Graeme Goldsworthy points out how Jacob was an unnatural choice for God, not simply because he was the younger twin.
Jacob is not a good person at all — quite the opposite. His election is not grounded on his merits foreseen by God (compare Romans 9:10-13). But Jacob is converted by the grace of God and becomes the father of the covenant people. (p. 69)
It’s easy to overlook this aspect of the story. We can get all hung up about Esau’s non-election, and mistakenly get it into our heads that Jacob was a goody-two-shoes, so God could naturally choose him. If all we had to go on was Abel, we might come to that conclusion, though, of course, we don’t know how peasant or obnoxious he might have been.
It reminds me of a recent discussion about God’s fairness in not saving many, but only a few. Of course, it is hard to substantiate the numerical balance without access to all the figures for human population, past, present and future. It appears to be unbalanced in our day, at least from where I live. But, if we lived in some parts of Africa, Asia, or South America we might have a very different perception of the balance.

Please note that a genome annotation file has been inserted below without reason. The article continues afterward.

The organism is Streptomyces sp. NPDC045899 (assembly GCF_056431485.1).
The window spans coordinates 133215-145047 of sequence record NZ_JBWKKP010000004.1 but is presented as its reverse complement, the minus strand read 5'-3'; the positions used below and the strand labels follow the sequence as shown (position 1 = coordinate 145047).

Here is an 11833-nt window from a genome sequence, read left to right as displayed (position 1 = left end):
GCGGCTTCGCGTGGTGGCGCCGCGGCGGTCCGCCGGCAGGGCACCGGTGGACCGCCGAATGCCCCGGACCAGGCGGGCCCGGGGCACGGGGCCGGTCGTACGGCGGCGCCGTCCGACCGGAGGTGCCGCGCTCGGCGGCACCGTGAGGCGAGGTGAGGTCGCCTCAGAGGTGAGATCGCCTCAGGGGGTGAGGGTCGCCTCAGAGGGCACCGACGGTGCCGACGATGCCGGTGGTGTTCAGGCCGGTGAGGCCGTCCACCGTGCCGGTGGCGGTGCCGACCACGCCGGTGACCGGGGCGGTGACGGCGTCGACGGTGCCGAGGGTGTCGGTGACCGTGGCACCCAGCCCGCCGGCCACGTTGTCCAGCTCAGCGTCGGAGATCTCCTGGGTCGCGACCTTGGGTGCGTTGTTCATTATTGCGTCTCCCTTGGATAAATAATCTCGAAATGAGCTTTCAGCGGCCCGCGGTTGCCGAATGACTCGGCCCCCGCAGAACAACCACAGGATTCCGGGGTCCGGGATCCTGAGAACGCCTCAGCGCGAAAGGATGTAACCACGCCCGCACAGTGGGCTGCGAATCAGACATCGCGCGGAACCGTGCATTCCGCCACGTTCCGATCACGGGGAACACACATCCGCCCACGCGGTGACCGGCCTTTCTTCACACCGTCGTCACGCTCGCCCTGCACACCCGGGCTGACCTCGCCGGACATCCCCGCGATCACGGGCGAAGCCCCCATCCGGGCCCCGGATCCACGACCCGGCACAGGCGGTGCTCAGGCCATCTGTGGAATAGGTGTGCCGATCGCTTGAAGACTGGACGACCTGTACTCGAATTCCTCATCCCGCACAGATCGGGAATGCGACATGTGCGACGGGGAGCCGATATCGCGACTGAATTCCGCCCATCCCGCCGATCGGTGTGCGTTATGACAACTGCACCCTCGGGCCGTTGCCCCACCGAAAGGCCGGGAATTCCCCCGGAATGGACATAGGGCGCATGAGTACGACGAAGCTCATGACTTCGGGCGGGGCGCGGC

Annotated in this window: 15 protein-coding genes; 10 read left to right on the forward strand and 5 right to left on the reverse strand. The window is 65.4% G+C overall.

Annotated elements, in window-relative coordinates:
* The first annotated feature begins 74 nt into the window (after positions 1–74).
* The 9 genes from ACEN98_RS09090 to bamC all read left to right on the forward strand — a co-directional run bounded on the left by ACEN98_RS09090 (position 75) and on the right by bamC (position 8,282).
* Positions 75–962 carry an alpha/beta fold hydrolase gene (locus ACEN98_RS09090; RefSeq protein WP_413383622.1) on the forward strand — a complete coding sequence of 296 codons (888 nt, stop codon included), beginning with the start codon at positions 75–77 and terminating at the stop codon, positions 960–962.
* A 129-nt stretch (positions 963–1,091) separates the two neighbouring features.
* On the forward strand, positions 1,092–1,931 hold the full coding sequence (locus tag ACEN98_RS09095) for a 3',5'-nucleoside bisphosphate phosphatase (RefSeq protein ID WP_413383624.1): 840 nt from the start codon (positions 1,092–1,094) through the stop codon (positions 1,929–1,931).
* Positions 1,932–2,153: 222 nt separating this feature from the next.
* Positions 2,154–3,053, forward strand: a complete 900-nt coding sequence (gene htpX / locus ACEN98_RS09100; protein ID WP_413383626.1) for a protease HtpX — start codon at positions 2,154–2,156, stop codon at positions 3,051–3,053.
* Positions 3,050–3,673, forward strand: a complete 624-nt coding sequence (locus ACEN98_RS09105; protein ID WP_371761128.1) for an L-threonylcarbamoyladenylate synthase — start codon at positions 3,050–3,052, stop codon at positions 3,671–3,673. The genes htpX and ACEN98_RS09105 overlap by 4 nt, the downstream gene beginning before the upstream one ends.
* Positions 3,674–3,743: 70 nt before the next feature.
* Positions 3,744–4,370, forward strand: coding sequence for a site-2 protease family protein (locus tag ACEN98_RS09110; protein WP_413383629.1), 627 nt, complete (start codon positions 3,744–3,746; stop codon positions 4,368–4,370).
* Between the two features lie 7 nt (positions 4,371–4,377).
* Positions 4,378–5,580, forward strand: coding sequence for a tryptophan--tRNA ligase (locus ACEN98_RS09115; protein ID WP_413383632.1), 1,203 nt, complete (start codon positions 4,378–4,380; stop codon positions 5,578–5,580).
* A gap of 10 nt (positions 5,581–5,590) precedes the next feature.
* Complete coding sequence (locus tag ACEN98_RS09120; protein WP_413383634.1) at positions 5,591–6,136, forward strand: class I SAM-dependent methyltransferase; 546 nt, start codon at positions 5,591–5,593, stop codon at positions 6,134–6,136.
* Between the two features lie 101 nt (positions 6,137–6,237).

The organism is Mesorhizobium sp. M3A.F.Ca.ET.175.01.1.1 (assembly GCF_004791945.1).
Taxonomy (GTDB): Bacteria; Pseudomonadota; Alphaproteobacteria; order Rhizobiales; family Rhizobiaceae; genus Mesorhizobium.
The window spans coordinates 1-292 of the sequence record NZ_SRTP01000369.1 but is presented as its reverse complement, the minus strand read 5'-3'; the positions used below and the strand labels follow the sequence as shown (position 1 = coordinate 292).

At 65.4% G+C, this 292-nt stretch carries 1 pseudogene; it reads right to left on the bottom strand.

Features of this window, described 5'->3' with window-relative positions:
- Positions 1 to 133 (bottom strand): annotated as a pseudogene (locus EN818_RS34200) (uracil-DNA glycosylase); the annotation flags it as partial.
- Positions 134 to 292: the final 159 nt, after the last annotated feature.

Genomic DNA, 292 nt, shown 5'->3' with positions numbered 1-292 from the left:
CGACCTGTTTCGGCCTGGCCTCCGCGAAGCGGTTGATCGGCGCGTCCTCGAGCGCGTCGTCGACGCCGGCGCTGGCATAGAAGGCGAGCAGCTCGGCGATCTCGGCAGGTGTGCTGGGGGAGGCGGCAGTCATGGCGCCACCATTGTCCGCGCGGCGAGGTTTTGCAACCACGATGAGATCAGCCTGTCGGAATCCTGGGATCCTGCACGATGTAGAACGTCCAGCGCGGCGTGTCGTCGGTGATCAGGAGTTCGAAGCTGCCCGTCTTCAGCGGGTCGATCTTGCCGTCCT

But, to pick up on the point Goldsworthy makes about Jacob’s fundamental badness. If we concentrate on Esau, or the non-elect in general, we miss the more amazing fact. Esau was no more a good person than Jacob. Both alike stood under God’s just condemnation. as every human being does. The amazing fact is that God should choose any, not that God should not choose all. Undue emphasis on the latter will lead to frustration, despair, even anger, all because of imbalance. Remembering the former must lead to humility, thankfulness and praise.
God never picks the fit to be converted, only the unfit. That is just as well, since we are all unfit converts. But like Jacob we may be changed, conformed into the image of his Son (Romans 8:29).
Graeme Goldsworth, Gospel and Kingdom, (1981) in The Goldsworthy Trilogy (Milton Keynes: Paternoster, 2000)
(spelling corrected 22 Feb)